Anger management for children

Before I became a counsellor, hypnotherapist and Hypno4ChildrenTM practitioner, I was a teacher. With a career spanning 20 years, I have seen my fair share of angry children and anxious parents. And from my observations, children’s anger can be seen on a scale – from never being angry before and suddenly displaying angry outbursts, to being unsettled and angry as a baby and these behaviours worsening as they grow older. But it doesn’t matter where your child sits on this scale, if their anger is having an impact on their day-to-day life, then it may be time to seek support.

Two children jumping on a bed having a pillow fight

What is anger?

Anger is a valid emotion and it’s perfectly normal to feel angry – just as we experience happiness, jealousy, sorrow or excitement. The range of emotions we feel as a human is expansive, although we don’t always know how to describe how we’re feeling. It seems though, that anger – the feeling and the way it is expressed – is not seen as a healthy or acceptable emotion. Yet it is how we express anger that is the key, and this is what I explain to the young people I work with. 

Is my child’s angry response proportionate to the event?

When a child gets frustrated with another student in the class and lashes out at them, this could be deemed as an inappropriate way to express their anger. Similarly, shouting insults at a parent who has told their child they can’t have any more sweets, may also be deemed as an unproportionable reaction. However, it should be noted here that the experience of anger is individual to each child, and what is deemed proportionate for one child, may not be for another. Anger isn’t one-size-fits-all. 

What I’ve found over the years is that when a behavioural response is in proportion to the event, then the child is regulated and in control of their behaviour and emotions. If the response to an incident is out of proportion, the angry episode happens very quickly, takes a long time to calm down, and they may be unable to control their behaviour and emotions. Therefore, understanding what is proportional for your child is key.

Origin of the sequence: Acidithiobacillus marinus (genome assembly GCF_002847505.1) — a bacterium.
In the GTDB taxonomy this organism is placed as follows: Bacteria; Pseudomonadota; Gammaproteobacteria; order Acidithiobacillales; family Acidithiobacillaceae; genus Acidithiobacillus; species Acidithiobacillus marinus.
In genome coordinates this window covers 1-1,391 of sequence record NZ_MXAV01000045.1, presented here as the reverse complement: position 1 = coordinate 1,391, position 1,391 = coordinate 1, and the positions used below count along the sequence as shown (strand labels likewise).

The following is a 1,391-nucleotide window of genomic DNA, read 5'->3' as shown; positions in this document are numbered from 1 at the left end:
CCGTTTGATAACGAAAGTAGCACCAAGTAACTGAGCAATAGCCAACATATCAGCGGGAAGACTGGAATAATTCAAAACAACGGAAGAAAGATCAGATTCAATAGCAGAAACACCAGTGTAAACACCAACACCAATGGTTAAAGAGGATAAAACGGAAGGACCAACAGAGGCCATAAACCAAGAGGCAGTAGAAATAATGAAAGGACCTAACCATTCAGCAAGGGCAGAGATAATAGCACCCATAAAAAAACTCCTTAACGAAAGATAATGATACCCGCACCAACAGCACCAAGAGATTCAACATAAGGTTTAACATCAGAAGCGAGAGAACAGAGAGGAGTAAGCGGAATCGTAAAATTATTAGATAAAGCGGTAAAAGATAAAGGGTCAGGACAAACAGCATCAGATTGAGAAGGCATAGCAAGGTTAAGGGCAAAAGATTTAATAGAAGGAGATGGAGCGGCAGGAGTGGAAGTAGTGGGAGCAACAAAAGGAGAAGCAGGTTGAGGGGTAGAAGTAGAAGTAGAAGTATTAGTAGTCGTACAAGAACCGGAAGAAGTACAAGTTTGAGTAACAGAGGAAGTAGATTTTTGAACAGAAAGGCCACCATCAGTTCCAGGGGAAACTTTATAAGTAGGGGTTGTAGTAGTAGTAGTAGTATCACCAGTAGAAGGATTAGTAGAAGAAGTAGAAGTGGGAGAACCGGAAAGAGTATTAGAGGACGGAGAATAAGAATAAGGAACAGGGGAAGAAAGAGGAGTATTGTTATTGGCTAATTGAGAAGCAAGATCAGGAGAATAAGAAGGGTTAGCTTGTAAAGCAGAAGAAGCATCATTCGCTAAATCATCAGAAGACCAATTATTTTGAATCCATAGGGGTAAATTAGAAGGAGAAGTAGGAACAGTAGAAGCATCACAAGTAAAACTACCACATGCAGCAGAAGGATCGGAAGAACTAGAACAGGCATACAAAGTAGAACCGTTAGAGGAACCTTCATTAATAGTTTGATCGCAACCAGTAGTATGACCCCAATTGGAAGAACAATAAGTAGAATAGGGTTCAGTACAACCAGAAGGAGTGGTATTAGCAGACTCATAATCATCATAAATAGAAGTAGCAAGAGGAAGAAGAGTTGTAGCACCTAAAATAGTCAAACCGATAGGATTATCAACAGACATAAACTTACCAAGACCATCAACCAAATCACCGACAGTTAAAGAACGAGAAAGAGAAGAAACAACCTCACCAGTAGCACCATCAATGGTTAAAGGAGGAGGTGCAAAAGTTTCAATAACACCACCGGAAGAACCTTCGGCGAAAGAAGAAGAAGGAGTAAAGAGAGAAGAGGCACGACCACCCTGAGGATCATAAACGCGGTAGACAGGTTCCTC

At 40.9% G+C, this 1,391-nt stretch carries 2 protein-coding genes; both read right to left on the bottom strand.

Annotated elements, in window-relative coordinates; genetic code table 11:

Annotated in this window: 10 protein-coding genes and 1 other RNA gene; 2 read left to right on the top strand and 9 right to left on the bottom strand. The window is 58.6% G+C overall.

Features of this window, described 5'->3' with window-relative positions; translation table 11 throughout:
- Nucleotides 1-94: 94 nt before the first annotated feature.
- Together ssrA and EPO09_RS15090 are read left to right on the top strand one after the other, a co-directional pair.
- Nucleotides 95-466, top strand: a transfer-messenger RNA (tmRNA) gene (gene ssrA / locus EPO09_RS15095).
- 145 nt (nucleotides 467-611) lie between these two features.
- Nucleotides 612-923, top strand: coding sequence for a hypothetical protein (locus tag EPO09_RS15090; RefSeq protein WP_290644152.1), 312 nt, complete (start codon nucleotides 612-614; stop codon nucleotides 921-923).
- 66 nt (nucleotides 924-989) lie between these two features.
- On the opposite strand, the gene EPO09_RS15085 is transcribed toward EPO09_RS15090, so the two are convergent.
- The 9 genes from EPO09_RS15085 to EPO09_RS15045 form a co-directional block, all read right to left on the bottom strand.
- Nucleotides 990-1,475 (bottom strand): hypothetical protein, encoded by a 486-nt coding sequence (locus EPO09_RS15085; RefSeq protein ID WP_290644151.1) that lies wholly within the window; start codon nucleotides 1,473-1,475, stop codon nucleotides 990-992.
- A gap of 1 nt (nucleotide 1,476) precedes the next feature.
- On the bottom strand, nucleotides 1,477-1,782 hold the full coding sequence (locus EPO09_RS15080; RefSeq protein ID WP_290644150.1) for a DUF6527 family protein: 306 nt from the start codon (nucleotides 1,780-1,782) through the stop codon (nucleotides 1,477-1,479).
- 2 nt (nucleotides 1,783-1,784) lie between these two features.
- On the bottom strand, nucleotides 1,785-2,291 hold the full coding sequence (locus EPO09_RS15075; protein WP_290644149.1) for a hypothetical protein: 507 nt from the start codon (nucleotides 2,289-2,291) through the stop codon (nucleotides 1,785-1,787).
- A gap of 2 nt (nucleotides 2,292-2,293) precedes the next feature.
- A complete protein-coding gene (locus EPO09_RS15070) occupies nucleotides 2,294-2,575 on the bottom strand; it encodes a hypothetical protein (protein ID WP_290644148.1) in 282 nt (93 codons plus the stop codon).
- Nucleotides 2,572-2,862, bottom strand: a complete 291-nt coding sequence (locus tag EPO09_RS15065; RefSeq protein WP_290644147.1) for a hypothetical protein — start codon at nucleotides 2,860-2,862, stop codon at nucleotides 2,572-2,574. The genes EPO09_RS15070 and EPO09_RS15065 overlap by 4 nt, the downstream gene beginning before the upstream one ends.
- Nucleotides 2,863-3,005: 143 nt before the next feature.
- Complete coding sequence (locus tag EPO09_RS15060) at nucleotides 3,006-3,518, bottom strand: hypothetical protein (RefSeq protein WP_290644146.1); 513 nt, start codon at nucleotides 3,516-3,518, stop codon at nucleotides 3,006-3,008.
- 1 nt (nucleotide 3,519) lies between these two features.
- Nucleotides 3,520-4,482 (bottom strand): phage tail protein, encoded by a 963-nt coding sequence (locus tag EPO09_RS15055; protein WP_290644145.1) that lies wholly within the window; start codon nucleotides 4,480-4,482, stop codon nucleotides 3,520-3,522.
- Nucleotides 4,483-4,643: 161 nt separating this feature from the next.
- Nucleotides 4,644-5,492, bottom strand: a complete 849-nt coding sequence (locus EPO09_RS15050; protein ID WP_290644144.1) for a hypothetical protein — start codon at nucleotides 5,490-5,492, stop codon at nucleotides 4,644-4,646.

Why does my child suddenly just lose it?

I explain to my young clients that when we become dysregulated and feel our emotions are out of control, we have ‘flipped our lids’ – an expression used to describe how our ‘thinking brain’ and our ‘feeling brain’ have stopped communicating with each other. This is actually our sympathetic nervous system activating and our stress response kicking in.

When this happens, one feels increased alertness, raised heart rate, rapid breathing and muscle tension. In this state, we can’t think rationally, problem-solve or sometimes even hear properly. The connection between the pre-frontal cortex (the ‘thinking brain’) and the amygdala (the ‘feeling brain’) gets disturbed, thus finding it difficult to think calmly and regulate ourselves. 

I believe it’s important for children and young people to have an understanding of what is happening in their bodies. Often, they are scared and confused about their angry outbursts, so giving them an explanation and helping them to understand that they are human, is reassuring for them.

How do I help my child with anger issues?

Firstly, it is crucial to explore the reasons why your child is feeling angry. Has there been a recent change in their life? A new school, loss of a loved one, a new house or the separation of parents. Anger is often just the tip of the iceberg and may be expressed to mask deeper-rooted emotions such as vulnerability, guilt, hurt or shame. 

Children think differently from adults – their brains haven’t developed fully and lack the capacity to process events in the same way an adult does. Sometimes, it’s hard to pinpoint the cause of their anger. It might not stem from a big life event, it could simply be that they are tired, hungry, lonely and sad. Whatever the reason, it’s important to validate and acknowledge their feelings, listen to them and let them know they are safe. 

When they are calm and in the right frame of mind for a discussion, agree on some safe and healthy ways for them to express their anger. For example: bouncing on a trampoline, kicking the football hard, hitting a pillow, listening to loud music and jumping around, or scribbling on scrap paper. The list is endless really, but what is most important is that they know it’s acceptable for them to express their anger in these ways, that you still love them and they are safe.